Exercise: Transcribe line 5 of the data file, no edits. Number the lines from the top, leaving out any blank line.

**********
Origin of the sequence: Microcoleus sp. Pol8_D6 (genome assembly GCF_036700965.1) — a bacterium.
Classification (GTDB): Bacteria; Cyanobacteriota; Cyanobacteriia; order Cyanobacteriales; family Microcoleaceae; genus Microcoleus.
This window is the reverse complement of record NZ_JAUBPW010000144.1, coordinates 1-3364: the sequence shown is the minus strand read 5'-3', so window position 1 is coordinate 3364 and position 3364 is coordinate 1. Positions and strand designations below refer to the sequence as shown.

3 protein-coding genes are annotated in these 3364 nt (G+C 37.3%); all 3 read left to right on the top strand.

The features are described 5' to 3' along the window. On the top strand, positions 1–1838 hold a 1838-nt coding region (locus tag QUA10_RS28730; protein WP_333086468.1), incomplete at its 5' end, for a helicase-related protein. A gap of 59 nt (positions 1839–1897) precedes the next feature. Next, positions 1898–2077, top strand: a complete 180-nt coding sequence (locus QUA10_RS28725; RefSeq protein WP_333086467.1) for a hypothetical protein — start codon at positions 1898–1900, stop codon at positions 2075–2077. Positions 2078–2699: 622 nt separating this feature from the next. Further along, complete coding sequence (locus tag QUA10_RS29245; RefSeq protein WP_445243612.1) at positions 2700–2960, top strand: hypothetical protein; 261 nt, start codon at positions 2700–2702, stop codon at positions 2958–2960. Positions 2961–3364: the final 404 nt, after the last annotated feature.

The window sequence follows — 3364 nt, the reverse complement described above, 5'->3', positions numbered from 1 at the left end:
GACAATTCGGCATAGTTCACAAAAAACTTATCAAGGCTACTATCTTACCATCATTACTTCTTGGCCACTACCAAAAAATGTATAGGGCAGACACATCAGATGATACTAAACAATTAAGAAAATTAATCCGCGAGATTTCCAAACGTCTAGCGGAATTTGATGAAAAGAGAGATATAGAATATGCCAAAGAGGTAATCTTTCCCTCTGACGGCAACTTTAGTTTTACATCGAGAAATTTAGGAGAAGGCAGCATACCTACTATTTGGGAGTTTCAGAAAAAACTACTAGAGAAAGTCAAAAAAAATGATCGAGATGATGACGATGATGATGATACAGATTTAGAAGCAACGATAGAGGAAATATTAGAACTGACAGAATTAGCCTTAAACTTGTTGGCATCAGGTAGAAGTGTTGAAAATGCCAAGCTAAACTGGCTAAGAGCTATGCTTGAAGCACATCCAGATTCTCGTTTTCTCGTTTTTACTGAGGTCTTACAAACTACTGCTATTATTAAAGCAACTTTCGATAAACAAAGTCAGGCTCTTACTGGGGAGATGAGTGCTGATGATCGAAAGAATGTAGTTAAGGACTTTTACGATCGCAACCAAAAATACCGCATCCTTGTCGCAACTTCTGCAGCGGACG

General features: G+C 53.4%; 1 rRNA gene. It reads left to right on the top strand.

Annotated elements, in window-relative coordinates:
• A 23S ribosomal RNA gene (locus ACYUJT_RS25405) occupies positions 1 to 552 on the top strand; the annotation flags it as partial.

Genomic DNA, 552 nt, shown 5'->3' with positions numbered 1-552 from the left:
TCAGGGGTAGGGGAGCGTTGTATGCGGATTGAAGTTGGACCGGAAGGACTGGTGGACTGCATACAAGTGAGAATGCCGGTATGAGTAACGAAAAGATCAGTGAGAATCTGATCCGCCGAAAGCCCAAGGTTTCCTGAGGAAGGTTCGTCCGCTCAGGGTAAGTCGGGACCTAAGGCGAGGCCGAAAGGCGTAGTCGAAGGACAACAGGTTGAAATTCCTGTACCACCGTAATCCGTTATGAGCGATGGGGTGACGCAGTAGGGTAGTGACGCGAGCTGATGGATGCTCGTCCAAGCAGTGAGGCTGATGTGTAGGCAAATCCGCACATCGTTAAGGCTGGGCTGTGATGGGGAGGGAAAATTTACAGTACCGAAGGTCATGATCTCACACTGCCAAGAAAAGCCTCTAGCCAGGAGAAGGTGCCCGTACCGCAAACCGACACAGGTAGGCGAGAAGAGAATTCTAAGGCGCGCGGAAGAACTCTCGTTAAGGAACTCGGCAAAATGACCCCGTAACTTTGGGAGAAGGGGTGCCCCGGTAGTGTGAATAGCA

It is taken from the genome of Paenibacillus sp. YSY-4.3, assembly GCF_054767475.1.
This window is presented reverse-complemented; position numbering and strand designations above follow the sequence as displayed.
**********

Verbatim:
The features are described 5' to 3' along the window. On the top strand, positions 1–1838 hold a 1838-nt coding region (locus tag QUA10_RS28730; protein WP_333086468.1), incomplete at its 5' end, for a helicase-related protein. A gap of 59 nt (positions 1839–1897) precedes the next feature. Next, positions 1898–2077, top strand: a complete 180-nt coding sequence (locus QUA10_RS28725; RefSeq protein WP_333086467.1) for a hypothetical protein — start codon at positions 1898–1900, stop codon at positions 2075–2077. Positions 2078–2699: 622 nt separating this feature from the next. Further along, complete coding sequence (locus tag QUA10_RS29245; RefSeq protein WP_445243612.1) at positions 2700–2960, top strand: hypothetical protein; 261 nt, start codon at positions 2700–2702, stop codon at positions 2958–2960. Positions 2961–3364: the final 404 nt, after the last annotated feature.